DUCK SOUP KIRK Era MUSIC

This playlist includes songs recorded in two different studios around the Philadelphia area in 1975. David Sound was a small one-man operation, as was Veritable, but Doug Fearn at Veritable Recording Company found ways to better record and produce the sound of the band. The David Sound sessions took place early on in Kirk’s short association with Duck Soup, singing lead on two of the songs, and back-up on “Back in the Fifties” which Richard leads with his droll delivery.

No one in the band played or owned a Koto, so Richard brought an LP of Japanese music to the studio to “borrow” the intro you hear on “Bombers Over Tokyo”. The bomb sound effect at the end was added the same way.


“Magic Dancer” and “Change My Name” were two studio recordings at Veritable that seemed likely candidates to suit the taste of the record company execs -- or so the group thought. Who ever really knew what the record companies wanted? Both songs were written by Richard and sung by Kirk.


Jimmy also sang lead on some songs, including “Man of Trees” which was written by Bicey, and is one of two songs here that are extracted from the full-length WIOQ concert (in case you don’t have a half-hour for the whole thing right now, and want to hear the best 2 songs from that broadcast). The full name of the other song is “I Hope You Never Have to Boogie Like I Do” -- Richard’s way of letting the audience know that they should count themselves lucky. Boogie-ing sure is hard work.

The WIOQ concert was something of a big deal for the band, bringing their sound to a larger audience within the radio station’s range over the Philadelphia vicinity. It was a regular feature for them to broadcast local acts in live performances that were pre-recorded onto tape -- largely for logistical and scheduling reasons -- plus it was better than a 7-second delay if things turned too blue or got out of hand. You know how rock bands can be. Veritable’s studio was often used to record these concerts, and the band’s recent connection with Doug Fearn had been instrumental in their getting that opportunity for the airplay.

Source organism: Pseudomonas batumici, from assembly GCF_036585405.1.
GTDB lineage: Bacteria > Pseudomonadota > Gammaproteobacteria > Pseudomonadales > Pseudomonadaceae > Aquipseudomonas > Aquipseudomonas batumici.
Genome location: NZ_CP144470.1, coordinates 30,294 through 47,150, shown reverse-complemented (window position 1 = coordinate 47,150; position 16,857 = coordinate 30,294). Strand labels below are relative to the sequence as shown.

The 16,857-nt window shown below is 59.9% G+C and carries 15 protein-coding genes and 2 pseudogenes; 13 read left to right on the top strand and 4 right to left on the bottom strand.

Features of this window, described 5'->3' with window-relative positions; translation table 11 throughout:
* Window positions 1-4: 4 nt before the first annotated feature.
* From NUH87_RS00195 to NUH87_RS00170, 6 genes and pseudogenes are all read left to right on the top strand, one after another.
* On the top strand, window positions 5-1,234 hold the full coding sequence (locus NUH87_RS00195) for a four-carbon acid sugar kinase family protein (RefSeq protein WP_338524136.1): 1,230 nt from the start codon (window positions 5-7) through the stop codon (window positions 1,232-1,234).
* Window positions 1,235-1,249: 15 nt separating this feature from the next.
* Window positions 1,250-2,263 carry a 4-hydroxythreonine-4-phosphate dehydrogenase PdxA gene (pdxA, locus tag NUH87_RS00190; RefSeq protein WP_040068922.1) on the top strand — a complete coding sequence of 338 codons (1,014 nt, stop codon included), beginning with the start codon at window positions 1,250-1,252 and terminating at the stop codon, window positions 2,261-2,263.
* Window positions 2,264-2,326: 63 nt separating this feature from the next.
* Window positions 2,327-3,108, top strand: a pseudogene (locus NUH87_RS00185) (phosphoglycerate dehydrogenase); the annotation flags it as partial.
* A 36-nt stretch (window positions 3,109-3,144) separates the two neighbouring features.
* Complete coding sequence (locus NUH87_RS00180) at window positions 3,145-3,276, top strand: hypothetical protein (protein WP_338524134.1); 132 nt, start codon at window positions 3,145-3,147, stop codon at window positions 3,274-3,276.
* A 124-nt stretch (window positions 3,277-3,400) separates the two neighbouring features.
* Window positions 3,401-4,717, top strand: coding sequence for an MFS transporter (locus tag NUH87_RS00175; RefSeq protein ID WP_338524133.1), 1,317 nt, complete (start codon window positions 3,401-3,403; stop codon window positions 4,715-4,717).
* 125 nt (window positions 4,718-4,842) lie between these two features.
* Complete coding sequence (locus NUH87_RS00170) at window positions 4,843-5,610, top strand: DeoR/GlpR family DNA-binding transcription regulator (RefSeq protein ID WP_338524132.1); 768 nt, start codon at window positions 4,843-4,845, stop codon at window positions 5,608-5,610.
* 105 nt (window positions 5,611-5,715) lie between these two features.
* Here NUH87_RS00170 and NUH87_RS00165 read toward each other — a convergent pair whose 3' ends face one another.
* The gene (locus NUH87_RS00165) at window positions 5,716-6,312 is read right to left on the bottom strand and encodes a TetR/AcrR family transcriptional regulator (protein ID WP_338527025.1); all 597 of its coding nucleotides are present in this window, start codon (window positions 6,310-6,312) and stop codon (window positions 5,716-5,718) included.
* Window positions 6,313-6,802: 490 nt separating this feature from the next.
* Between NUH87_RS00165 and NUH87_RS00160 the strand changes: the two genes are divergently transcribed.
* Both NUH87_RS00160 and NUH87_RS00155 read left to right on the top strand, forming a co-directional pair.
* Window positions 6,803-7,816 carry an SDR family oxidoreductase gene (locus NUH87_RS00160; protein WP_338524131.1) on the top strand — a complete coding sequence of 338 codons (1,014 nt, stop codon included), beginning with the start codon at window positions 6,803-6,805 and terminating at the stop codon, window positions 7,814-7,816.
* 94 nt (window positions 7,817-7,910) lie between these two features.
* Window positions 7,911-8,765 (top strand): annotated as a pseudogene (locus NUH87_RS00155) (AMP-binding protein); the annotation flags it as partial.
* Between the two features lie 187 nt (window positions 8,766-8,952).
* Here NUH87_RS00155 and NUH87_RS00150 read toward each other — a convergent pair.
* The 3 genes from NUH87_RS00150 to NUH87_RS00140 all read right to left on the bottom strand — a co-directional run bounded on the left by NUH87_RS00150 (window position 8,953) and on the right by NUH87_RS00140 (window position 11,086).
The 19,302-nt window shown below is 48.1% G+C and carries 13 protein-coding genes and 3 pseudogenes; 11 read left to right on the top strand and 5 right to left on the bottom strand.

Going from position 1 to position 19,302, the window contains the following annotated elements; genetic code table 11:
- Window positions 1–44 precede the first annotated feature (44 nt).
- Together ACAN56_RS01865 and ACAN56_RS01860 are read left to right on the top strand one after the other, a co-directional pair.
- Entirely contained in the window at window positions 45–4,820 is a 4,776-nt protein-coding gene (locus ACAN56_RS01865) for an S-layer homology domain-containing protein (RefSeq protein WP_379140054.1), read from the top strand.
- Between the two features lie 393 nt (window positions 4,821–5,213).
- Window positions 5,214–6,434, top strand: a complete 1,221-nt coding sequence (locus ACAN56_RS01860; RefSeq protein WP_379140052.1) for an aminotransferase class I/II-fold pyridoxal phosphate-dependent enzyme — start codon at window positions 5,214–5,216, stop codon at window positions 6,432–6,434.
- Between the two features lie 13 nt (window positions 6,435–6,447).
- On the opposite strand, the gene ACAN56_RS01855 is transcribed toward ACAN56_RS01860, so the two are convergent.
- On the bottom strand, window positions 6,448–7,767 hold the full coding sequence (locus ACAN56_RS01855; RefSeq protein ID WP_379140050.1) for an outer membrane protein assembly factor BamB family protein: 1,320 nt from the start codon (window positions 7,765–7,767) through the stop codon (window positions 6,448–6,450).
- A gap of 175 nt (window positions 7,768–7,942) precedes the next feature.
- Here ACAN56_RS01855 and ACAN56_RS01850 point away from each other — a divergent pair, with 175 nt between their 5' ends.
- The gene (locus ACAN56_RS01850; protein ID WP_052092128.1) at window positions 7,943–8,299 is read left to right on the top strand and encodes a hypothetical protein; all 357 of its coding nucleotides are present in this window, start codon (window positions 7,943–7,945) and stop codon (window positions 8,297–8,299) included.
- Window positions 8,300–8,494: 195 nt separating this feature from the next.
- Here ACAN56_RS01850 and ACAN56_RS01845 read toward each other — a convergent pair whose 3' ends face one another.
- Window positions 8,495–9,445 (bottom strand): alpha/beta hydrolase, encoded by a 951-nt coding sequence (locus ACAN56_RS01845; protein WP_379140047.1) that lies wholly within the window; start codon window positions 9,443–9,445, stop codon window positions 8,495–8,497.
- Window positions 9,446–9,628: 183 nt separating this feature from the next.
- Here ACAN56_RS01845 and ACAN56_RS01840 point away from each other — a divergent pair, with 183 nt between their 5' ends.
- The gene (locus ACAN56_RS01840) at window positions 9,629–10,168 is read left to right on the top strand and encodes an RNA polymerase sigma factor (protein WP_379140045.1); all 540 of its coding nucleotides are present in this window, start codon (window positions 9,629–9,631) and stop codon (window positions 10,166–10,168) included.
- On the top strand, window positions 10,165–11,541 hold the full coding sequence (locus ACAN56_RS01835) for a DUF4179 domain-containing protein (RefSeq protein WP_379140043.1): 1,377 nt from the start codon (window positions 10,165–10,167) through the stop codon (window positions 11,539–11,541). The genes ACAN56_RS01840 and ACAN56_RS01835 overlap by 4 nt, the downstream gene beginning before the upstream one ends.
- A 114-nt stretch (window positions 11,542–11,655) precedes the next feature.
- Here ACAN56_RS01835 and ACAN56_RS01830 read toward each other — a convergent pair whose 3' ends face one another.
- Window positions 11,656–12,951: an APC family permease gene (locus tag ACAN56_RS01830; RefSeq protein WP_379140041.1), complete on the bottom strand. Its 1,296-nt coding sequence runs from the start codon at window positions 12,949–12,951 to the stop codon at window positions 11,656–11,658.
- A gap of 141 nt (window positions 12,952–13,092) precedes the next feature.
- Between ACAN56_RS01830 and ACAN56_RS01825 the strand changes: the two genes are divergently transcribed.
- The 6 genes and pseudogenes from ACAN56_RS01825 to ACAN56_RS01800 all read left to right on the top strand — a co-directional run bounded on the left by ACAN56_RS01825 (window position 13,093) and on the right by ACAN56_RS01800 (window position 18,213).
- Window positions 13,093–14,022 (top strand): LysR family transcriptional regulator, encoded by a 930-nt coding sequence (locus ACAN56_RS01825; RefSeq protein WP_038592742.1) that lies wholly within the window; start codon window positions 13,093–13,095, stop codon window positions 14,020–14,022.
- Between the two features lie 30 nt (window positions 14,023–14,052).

The concert was an energetic, almost boisterous performance, with everyone obviously having a very good time. The mid-point interview with Richard is highly entertaining, with the host having a hard time keeping up with Richard’s wit and intellect. The peanut gallery also offers a colorful background throughout. This recording was captured on Bicey’s reel-to-reel tape deck straight off an FM radio the night of the broadcast at the Bryn Mawr apartment he shared with Bill K. The sound is somewhat compressed by the transmission, but that’s what the whole audience heard. More or less. Regardless, it is a nifty audio time capsule of the band, and well worth a listen.

THE PABS ERA               THE KIRK ERA               TRANSITION               WHITE HEAT               JACK ROZZ & BEYOND

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